AB - In this article the authors provide insight into the basis for price setting of medicines, the increasing pharmaceutical budgets in the past decades, and the measures governments and insures have taken to curb rising pharmaceutical costs. Four reasons are out lined for the fact that medicines are by some considered expensivey: 1) there are fundamental differences between medicines and other consumer products; 2) medicines are technology requiring an inordinate amount of research and development; 3) medicines are developed, manufactured, and distributed according to strict regulatory requirements; 4) medicines are most often selected by a physician for a specific patient and reimbursed in whole or in party by a third-party insurer or the state. Pharmaceuticals mean share of GDP has been 1.2% in OECD countries in recent decades. Pharmaceuticals accounted for 15.4% of total health expenditure, with public spending about half of this amount. Since 1970, the average share of GDP for pharmaceuticals in most countries has increased 1.5% more per year than GDP growth. Four types of strategies to curb rising Pharmaceuticals costs are described and a taxonomy of strategies provided These are:1)price and profit controls; 2) reimbursement system charges; 3) other fiscal measures; 4) quality measures. Pharmaceuticals policy has suffered from the pervasive misunderstanding that drugs are like any other commodity; resulting in policy makers viewing pharmaceuticals expenditures without thinking about drugs in their proper content of health care. The authors conclude by advocating a balanced approach to policymaking in a environment of rising pharmaceuticals costs.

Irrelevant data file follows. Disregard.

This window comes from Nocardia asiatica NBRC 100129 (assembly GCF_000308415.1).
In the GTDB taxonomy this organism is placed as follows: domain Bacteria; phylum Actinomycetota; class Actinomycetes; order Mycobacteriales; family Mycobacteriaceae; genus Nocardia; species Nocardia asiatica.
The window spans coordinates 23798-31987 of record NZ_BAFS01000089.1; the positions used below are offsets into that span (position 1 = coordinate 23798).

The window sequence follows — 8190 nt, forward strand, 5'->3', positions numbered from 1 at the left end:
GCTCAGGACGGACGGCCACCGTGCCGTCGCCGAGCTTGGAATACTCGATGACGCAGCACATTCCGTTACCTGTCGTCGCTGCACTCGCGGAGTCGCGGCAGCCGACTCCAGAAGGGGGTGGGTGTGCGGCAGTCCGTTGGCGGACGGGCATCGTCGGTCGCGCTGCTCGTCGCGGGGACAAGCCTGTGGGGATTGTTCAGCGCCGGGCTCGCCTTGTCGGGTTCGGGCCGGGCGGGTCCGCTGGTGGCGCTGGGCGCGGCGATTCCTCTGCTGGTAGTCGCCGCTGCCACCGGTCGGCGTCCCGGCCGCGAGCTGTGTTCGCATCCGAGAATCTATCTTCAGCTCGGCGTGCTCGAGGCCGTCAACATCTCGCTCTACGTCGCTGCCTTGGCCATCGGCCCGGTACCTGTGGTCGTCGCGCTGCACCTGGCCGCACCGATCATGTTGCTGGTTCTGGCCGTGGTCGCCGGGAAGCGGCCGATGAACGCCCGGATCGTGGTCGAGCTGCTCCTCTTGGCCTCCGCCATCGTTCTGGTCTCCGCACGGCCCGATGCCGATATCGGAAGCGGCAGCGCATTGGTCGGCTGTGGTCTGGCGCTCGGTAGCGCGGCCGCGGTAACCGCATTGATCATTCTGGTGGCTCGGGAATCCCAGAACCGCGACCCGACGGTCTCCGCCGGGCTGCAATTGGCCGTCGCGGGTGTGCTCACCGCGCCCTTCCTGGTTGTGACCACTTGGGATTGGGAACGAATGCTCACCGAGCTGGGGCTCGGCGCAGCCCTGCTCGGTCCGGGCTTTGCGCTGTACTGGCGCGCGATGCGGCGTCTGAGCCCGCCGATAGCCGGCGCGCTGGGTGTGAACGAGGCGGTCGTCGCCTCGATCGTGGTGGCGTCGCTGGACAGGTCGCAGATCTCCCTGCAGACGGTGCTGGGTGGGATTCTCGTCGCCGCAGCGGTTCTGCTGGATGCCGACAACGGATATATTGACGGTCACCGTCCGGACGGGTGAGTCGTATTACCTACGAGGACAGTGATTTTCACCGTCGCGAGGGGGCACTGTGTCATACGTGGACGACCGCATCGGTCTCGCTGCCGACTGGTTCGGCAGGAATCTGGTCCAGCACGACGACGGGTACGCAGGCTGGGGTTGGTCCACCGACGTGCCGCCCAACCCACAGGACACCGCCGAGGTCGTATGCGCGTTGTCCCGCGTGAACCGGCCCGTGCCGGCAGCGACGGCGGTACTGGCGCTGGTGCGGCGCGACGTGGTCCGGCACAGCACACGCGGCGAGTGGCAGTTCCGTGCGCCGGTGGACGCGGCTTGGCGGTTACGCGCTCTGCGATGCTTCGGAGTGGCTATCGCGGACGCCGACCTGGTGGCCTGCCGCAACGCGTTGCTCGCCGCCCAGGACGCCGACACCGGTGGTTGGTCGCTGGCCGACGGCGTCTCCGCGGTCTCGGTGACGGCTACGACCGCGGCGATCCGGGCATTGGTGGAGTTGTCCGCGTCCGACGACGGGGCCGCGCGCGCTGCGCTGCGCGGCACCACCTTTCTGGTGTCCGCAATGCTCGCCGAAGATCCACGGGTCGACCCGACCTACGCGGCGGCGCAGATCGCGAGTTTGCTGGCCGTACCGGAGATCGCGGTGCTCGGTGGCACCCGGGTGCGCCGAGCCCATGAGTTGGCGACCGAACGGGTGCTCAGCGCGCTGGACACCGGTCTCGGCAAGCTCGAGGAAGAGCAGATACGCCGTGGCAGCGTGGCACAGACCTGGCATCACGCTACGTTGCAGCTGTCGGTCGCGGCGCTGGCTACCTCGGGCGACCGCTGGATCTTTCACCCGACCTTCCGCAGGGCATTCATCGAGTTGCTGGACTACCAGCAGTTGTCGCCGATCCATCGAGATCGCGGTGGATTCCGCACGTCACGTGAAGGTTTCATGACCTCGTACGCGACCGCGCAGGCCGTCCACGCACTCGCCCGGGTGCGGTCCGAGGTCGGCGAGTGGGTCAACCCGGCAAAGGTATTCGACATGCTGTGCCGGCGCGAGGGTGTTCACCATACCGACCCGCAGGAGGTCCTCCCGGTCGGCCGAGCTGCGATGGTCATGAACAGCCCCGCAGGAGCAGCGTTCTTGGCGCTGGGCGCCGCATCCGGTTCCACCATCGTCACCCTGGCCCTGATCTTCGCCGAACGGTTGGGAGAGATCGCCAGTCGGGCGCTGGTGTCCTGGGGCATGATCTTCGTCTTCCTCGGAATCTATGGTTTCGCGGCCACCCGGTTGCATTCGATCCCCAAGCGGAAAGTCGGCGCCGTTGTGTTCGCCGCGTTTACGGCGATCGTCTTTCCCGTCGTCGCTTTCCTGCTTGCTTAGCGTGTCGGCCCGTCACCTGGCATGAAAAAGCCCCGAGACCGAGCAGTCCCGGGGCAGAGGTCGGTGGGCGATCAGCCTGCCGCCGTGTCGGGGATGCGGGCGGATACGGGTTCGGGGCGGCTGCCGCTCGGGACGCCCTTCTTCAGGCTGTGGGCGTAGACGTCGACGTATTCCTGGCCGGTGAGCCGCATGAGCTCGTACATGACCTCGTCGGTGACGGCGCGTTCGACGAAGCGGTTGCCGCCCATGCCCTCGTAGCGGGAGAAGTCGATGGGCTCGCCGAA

KW - Cost Control

KW - Drug Costs

KW - Economics, Pharmaceutical

KW - Humans

KW - Organizational Policy

KW - Pharmacy Administration

KW - Quality Assurance, Health Care

KW - Reimbursement Mechanisms

KW - Journal Article

U2 - 10.1007/s11096-005-6953-6

DO - 10.1007/s11096-005-6953-6

M3 - Journal article

C2 - 16096878

VL - 27

SP - 144

EP - 148

JO - International Journal of Clinical Pharmacy

JF - International Journal of Clinical Pharmacy

SN - 2210-7703

IS - 3

ER -

ID: 170601760